Netanyahu and Israel reluctantly adjust to a post-Trump Washington

Prime Minister Benjamin Netanyahu and his close aides are very nervous about the transition to a new U.S. administration after a four-year honeymoon with Donald Trump. One Israeli official told me it felt like going through detox.

What he’s saying: Netanyahu congratulated Biden minutes after he was sworn in, saying in a statement that he looked forward to working together to “continue expanding peace between Israel and the Arab world and to confront common challenges, chief among them the threat posed by Iran.”

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Between the lines: Netanyahu fiercely opposes Biden’s plan to return to the Iran nuclear deal, putting the two are on a collision course.

But that hasn’t reassured Netanyahu and his close aides, who have been concerned to see some of the deal’s architects and fiercest advocates join Biden’s administration.

  • Biden and Blinken are now considering Rob Malley — a former Middle East adviser to Barack Obama who was deeply involved in the talks which led to the 2015 deal — as the administration’s Iran envoy, working out of the State Department, Israeli and U.S. officials say.

  • A Biden aide said no final decision had been made on a potential appointment. The State Department declined to comment.

The other side: Israeli officials were happy with the choice of Brett McGurk to hold the Middle East file on Biden’s National Security Council (NSC).

  • McGurk has close relationships with many senior officials in the Israeli security establishment. An Iraq and Syria expert, he’s expected to focus much of his work on Iran’s regional activity, an issue of great interest to Israel

On the Israeli-Palestinian issue, which isn’t expected to be a high priority for Biden, Blinken conceded in his hearing that he doesn’t expect any progress towards a peace deal in the near future.

  • Israeli officials were satisfied with those remarks as well as Blinken’s support for Trump’s Abraham Accords process and statements that the U.S. would continue to recognize Jerusalem as Israel’s capital.

  • Unlike Obama and Trump, Biden is not expected to appoint a special envoy for the Middle East peace process. That portfolio will be likely handled by the State Department’s assistant secretary for Near East affairs. It’s not yet clear whether Blinken wants a career official or a political appointee for that job.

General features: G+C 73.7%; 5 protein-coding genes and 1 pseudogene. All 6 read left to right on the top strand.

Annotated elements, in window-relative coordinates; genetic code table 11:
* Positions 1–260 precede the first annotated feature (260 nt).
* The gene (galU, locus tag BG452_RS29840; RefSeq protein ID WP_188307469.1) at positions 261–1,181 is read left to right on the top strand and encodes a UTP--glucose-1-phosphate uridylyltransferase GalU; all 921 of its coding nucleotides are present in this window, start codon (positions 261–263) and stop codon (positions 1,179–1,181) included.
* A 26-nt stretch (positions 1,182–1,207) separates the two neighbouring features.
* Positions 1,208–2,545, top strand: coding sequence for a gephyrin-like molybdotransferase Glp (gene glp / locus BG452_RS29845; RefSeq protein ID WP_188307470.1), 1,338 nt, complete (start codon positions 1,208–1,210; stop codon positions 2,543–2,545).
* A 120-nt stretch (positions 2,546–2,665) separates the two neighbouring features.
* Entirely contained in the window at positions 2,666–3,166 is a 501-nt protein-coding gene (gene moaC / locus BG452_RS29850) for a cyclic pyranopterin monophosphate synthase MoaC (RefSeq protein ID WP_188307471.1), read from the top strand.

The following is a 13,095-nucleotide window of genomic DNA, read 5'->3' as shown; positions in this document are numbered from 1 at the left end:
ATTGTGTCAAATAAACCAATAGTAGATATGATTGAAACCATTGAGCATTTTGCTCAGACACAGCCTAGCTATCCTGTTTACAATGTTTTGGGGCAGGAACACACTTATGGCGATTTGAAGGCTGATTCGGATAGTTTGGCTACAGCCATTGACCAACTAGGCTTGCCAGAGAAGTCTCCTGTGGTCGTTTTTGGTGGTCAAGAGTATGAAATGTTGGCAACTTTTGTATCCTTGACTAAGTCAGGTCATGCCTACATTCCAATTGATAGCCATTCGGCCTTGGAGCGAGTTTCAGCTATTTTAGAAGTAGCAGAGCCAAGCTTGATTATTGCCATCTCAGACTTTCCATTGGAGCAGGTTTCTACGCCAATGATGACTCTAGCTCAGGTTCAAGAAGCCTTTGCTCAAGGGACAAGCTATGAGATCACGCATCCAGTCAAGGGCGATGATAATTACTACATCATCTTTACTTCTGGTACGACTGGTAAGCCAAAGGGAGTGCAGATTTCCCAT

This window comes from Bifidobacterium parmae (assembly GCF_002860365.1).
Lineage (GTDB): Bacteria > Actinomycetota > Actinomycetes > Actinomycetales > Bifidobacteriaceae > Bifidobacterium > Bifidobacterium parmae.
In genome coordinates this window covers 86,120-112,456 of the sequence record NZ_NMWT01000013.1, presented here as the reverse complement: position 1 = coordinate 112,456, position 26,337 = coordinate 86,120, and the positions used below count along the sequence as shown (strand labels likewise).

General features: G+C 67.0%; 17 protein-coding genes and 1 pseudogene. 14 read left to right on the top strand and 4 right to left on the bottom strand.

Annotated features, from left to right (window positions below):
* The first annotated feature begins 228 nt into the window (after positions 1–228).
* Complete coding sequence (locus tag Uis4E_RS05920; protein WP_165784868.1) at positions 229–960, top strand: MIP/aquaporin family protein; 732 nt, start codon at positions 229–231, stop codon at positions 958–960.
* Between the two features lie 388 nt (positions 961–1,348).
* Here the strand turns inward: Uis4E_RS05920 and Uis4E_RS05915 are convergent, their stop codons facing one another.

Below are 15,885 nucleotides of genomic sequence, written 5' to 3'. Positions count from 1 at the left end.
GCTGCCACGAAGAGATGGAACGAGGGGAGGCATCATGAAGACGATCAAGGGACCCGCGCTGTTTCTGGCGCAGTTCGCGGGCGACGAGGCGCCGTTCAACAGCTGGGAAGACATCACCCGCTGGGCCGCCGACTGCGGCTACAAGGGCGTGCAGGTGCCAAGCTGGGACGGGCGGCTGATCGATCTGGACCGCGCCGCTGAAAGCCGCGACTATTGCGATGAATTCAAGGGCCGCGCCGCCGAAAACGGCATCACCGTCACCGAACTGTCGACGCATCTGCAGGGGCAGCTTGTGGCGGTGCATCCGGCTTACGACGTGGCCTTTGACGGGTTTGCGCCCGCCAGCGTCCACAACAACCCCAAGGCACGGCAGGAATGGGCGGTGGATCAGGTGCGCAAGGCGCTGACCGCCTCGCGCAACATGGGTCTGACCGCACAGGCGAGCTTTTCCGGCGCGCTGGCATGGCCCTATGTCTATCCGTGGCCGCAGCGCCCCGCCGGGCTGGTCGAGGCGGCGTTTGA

• Jon Finer, who worked on the Israeli-Palestinian issue while on then-secretary of State John Kerry’s staff, could also influence the administration’s policy in his new role as deputy national security adviser.

Four women will have key roles in handling relations with Israel under Biden:

  • Barbara Leaf will be the senior director for Middle East on the NSC, Julie Sawyer will work under Leaf as the director for Israel-Palestine, Dana Stroul will be the deputy assistant secretary of Defense for the Middle East and Mira Resnick will be deputy assistant secretary of State for political-military affairs.

  • All four are well known and respected in the Israeli national security and foreign policy establishment.

Flashback: Under Trump, the U.S.-Israel relationship was managed top-down by a small number of officials at the White House and Prime Minister’s office.

  • The Biden administration is expected to work in a more traditional way, meaning Netanyahu and his aides won’t have almost unlimited access to the president.

  • Israel will have to put a new premium on building relationships at lower levels within the NSC, State Department and Pentagon.

What’s next: Separate discussions on how to engage with the Biden administration are being held in the prime minister’s office, ministry of defense and foreign ministry.

  • But because of political tensions between Netanyahu and his foreign and defense ministers, there have been no interagency meetings and no signs of a united Israeli strategy on issues like Iran and the Palestinians.

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